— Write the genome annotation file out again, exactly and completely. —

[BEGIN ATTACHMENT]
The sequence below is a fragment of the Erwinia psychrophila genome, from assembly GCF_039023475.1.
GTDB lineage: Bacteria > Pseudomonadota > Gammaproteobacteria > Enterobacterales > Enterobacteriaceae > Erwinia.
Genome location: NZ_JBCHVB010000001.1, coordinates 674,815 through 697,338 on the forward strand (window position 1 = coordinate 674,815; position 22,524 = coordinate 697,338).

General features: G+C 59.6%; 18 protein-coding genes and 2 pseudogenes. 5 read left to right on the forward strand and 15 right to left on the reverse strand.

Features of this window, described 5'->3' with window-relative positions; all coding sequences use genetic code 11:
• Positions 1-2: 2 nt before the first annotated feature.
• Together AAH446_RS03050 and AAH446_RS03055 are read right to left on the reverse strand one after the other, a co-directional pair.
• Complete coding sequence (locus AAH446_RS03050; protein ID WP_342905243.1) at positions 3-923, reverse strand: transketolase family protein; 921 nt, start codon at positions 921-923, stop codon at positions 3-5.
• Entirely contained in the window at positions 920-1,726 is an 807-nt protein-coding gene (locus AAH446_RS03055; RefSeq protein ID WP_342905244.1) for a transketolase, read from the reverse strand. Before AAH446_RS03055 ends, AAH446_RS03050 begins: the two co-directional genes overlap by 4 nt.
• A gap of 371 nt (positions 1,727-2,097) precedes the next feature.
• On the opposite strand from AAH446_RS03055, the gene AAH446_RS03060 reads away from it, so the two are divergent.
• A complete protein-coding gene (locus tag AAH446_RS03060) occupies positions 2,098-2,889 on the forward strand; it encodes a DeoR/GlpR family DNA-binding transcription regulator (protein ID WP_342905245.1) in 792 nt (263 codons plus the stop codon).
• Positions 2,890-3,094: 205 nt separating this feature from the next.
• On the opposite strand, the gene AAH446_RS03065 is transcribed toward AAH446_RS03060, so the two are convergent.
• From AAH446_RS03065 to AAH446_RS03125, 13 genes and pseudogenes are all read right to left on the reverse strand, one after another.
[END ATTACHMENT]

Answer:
The sequence below is a fragment of the Erwinia psychrophila genome, from assembly GCF_039023475.1.
GTDB lineage: Bacteria > Pseudomonadota > Gammaproteobacteria > Enterobacterales > Enterobacteriaceae > Erwinia.
Genome location: NZ_JBCHVB010000001.1, coordinates 674,815 through 697,338 on the forward strand (window position 1 = coordinate 674,815; position 22,524 = coordinate 697,338).

General features: G+C 59.6%; 18 protein-coding genes and 2 pseudogenes. 5 read left to right on the forward strand and 15 right to left on the reverse strand.

Features of this window, described 5'->3' with window-relative positions; all coding sequences use genetic code 11:
• Positions 1-2: 2 nt before the first annotated feature.
• Together AAH446_RS03050 and AAH446_RS03055 are read right to left on the reverse strand one after the other, a co-directional pair.
• Complete coding sequence (locus AAH446_RS03050; protein ID WP_342905243.1) at positions 3-923, reverse strand: transketolase family protein; 921 nt, start codon at positions 921-923, stop codon at positions 3-5.
• Entirely contained in the window at positions 920-1,726 is an 807-nt protein-coding gene (locus AAH446_RS03055; RefSeq protein ID WP_342905244.1) for a transketolase, read from the reverse strand. Before AAH446_RS03055 ends, AAH446_RS03050 begins: the two co-directional genes overlap by 4 nt.
• A gap of 371 nt (positions 1,727-2,097) precedes the next feature.
• On the opposite strand from AAH446_RS03055, the gene AAH446_RS03060 reads away from it, so the two are divergent.
• A complete protein-coding gene (locus tag AAH446_RS03060) occupies positions 2,098-2,889 on the forward strand; it encodes a DeoR/GlpR family DNA-binding transcription regulator (protein ID WP_342905245.1) in 792 nt (263 codons plus the stop codon).
• Positions 2,890-3,094: 205 nt separating this feature from the next.
• On the opposite strand, the gene AAH446_RS03065 is transcribed toward AAH446_RS03060, so the two are convergent.
• From AAH446_RS03065 to AAH446_RS03125, 13 genes and pseudogenes are all read right to left on the reverse strand, one after another.